THE BLOG
08/23/2009 05:12 am ET | Updated May 25, 2011

The Art of Listening: In Memory of Walter Cronkite

It was a beautiful spring day in March 1974. I was a high school student in the tenth grade and as excited as I've ever been in my entire life. I was the photographer/reporter for my high school T.V. station and my best friend was the manager and lead reporter. It was through his fearless tenacity that we had set up a number of interviews with some of our local TV anchors for our combined piece on great broadcast journalists of the day. We had sent letters to several well-known reporters requesting an interview but were met with disappointment, as many of our letters were unanswered and seemingly unimportant. However, we had somehow managed to pique the interest of one reporter to give us an exclusive. It was on this day, the 20th of March in the spring of 1974, that the legendary Walter Cronkite granted us our first interview and a life changing experience.

We were scheduled to meet Mr. Cronkite at 2:00pm, yet we realized early on that his schedule might change because it was the day that Chet Huntley had died, and Mr. Cronkite was in the midst of writing a eulogy. Yet, with all that was going on during that busy day, he still managed to sit down with us for a full one-hour interview. We sat in his office, both of us with our yellow notepads and all our pre-written questions. He was incredibly gracious and patient as we both read our questions one at a time and answered every single one of them.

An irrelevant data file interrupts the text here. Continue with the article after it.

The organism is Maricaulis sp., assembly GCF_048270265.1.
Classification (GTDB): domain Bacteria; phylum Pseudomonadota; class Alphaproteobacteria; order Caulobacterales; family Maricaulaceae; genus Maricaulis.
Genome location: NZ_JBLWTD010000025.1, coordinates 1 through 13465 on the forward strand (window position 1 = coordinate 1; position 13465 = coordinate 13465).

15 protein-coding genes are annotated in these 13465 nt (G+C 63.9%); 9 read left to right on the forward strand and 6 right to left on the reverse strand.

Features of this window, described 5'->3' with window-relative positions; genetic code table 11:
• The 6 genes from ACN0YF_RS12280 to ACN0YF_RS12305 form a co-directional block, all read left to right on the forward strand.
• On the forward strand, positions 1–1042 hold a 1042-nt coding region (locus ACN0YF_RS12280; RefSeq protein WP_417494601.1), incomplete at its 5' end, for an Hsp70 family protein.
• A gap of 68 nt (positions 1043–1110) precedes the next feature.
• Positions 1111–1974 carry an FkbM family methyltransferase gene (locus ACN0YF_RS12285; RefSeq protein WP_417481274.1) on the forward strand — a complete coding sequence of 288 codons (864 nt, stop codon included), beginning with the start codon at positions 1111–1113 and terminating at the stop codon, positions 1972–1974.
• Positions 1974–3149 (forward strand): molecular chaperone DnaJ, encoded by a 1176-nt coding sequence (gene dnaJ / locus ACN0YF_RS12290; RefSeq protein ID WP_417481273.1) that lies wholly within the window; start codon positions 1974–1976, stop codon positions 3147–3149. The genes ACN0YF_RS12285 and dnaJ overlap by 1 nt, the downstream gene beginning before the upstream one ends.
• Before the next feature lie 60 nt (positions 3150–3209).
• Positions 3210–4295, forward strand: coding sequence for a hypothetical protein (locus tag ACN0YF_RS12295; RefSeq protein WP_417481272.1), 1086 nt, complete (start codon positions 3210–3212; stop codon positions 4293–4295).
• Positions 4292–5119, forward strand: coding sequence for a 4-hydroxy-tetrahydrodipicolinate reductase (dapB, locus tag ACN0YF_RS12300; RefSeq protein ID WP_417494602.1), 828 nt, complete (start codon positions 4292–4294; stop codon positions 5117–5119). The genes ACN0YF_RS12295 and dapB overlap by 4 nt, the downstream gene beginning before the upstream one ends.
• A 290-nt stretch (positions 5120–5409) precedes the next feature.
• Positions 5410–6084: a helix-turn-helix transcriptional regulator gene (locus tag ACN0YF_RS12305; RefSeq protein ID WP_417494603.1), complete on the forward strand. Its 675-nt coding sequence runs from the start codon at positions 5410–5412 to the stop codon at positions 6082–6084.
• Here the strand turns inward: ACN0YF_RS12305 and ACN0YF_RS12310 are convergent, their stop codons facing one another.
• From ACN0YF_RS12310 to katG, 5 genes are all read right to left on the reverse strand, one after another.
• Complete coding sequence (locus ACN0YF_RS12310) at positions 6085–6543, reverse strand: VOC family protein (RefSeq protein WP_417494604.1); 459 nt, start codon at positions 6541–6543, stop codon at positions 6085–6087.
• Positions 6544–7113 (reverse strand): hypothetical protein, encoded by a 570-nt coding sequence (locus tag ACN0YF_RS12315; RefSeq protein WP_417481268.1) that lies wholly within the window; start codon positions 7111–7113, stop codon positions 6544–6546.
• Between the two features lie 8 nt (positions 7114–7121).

At the end of questions he looked at us and in a very calm yet direct manner asked,

"Boys, I'd like to ask you both a question."

Well, my friend and I both looked at our notepads, and quickly realized that this was NOT part of our script. As we blankly stared upward, Mr. Cronkite looked at us and said,
"Do you know what makes a good interview?"

Again, we looked down at our yellow pads, as if we might have written something during our one-hour conversation that could have given us THE answer. Scrambling as we were, we could barely even get a word out, and rather than let us struggle with a long silence, he looked at us both, and in the nicest way possible, told us what he was looking for.

"Being a good listener boys. That's what makes for a good interview."

We stared, dumbstruck and in awe.

"Being a good listener will always lead you to the next question."

My friend and I looked at each other, and realized in that very moment that Walter Cronkite just told us what we invariably had missed during our one-hour interview.

I remember leaving his office that day and feeling that I had learned an incredible lesson. It is a lesson that I have applied throughout my life.

He was known as a great and legendary newsman, but I'll always remember him from that brief meeting in March 1974 where he inspired me to listen.